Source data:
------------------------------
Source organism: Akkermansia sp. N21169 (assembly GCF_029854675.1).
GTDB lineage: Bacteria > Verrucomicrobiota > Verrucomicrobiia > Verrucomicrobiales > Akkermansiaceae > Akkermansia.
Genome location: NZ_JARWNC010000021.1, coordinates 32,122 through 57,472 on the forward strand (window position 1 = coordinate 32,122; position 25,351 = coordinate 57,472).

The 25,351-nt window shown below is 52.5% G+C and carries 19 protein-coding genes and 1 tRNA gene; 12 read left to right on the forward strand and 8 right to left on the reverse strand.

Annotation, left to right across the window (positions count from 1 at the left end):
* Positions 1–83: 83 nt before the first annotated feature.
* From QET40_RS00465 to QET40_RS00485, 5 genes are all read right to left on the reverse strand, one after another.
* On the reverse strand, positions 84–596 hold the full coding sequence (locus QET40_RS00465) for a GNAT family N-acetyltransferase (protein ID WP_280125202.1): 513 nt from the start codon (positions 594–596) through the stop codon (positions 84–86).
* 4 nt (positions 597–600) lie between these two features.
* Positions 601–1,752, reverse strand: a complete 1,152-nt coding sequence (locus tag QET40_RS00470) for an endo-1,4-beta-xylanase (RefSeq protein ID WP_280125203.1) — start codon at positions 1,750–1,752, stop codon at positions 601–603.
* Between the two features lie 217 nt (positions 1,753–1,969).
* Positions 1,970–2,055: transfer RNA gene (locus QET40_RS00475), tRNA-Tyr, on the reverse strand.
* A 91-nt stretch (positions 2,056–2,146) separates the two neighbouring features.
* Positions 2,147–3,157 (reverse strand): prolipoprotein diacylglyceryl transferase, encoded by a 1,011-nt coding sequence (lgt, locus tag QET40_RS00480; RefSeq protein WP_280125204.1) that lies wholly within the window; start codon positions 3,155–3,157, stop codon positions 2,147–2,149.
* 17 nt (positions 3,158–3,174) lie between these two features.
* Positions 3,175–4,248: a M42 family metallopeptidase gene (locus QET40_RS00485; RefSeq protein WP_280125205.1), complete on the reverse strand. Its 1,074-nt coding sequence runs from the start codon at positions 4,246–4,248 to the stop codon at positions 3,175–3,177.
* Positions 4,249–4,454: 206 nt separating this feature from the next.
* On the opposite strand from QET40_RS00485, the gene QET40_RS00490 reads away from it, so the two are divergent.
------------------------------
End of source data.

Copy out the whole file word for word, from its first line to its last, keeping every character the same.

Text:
Source organism: Akkermansia sp. N21169 (assembly GCF_029854675.1).
GTDB lineage: Bacteria > Verrucomicrobiota > Verrucomicrobiia > Verrucomicrobiales > Akkermansiaceae > Akkermansia.
Genome location: NZ_JARWNC010000021.1, coordinates 32,122 through 57,472 on the forward strand (window position 1 = coordinate 32,122; position 25,351 = coordinate 57,472).

The 25,351-nt window shown below is 52.5% G+C and carries 19 protein-coding genes and 1 tRNA gene; 12 read left to right on the forward strand and 8 right to left on the reverse strand.

Annotation, left to right across the window (positions count from 1 at the left end):
* Positions 1–83: 83 nt before the first annotated feature.
* From QET40_RS00465 to QET40_RS00485, 5 genes are all read right to left on the reverse strand, one after another.
* On the reverse strand, positions 84–596 hold the full coding sequence (locus QET40_RS00465) for a GNAT family N-acetyltransferase (protein ID WP_280125202.1): 513 nt from the start codon (positions 594–596) through the stop codon (positions 84–86).
* 4 nt (positions 597–600) lie between these two features.
* Positions 601–1,752, reverse strand: a complete 1,152-nt coding sequence (locus tag QET40_RS00470) for an endo-1,4-beta-xylanase (RefSeq protein ID WP_280125203.1) — start codon at positions 1,750–1,752, stop codon at positions 601–603.
* Between the two features lie 217 nt (positions 1,753–1,969).
* Positions 1,970–2,055: transfer RNA gene (locus QET40_RS00475), tRNA-Tyr, on the reverse strand.
* A 91-nt stretch (positions 2,056–2,146) separates the two neighbouring features.
* Positions 2,147–3,157 (reverse strand): prolipoprotein diacylglyceryl transferase, encoded by a 1,011-nt coding sequence (lgt, locus tag QET40_RS00480; RefSeq protein WP_280125204.1) that lies wholly within the window; start codon positions 3,155–3,157, stop codon positions 2,147–2,149.
* 17 nt (positions 3,158–3,174) lie between these two features.
* Positions 3,175–4,248: a M42 family metallopeptidase gene (locus QET40_RS00485; RefSeq protein WP_280125205.1), complete on the reverse strand. Its 1,074-nt coding sequence runs from the start codon at positions 4,246–4,248 to the stop codon at positions 3,175–3,177.
* Positions 4,249–4,454: 206 nt separating this feature from the next.
* On the opposite strand from QET40_RS00485, the gene QET40_RS00490 reads away from it, so the two are divergent.